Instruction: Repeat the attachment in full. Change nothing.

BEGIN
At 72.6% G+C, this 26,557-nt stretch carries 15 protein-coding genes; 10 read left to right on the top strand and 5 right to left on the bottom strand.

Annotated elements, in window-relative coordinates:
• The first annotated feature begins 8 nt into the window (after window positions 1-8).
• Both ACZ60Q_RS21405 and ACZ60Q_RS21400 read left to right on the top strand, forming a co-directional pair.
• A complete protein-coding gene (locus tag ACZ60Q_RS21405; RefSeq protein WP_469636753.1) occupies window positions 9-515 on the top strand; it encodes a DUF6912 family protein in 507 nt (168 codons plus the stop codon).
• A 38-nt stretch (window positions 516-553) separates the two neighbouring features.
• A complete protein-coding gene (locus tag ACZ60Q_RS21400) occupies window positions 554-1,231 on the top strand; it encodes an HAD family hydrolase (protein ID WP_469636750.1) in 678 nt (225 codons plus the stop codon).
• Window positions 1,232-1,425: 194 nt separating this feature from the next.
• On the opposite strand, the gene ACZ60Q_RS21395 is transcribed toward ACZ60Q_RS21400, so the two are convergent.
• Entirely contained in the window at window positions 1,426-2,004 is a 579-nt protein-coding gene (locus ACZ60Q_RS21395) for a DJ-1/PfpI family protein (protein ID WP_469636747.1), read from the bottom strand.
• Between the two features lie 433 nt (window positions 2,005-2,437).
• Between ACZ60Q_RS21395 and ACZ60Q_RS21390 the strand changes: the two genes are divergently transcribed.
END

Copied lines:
At 72.6% G+C, this 26,557-nt stretch carries 15 protein-coding genes; 10 read left to right on the top strand and 5 right to left on the bottom strand.

Annotated elements, in window-relative coordinates:
• The first annotated feature begins 8 nt into the window (after window positions 1-8).
• Both ACZ60Q_RS21405 and ACZ60Q_RS21400 read left to right on the top strand, forming a co-directional pair.
• A complete protein-coding gene (locus tag ACZ60Q_RS21405; RefSeq protein WP_469636753.1) occupies window positions 9-515 on the top strand; it encodes a DUF6912 family protein in 507 nt (168 codons plus the stop codon).
• A 38-nt stretch (window positions 516-553) separates the two neighbouring features.
• A complete protein-coding gene (locus tag ACZ60Q_RS21400) occupies window positions 554-1,231 on the top strand; it encodes an HAD family hydrolase (protein ID WP_469636750.1) in 678 nt (225 codons plus the stop codon).
• Window positions 1,232-1,425: 194 nt separating this feature from the next.
• On the opposite strand, the gene ACZ60Q_RS21395 is transcribed toward ACZ60Q_RS21400, so the two are convergent.
• Entirely contained in the window at window positions 1,426-2,004 is a 579-nt protein-coding gene (locus ACZ60Q_RS21395) for a DJ-1/PfpI family protein (protein ID WP_469636747.1), read from the bottom strand.
• Between the two features lie 433 nt (window positions 2,005-2,437).
• Between ACZ60Q_RS21395 and ACZ60Q_RS21390 the strand changes: the two genes are divergently transcribed.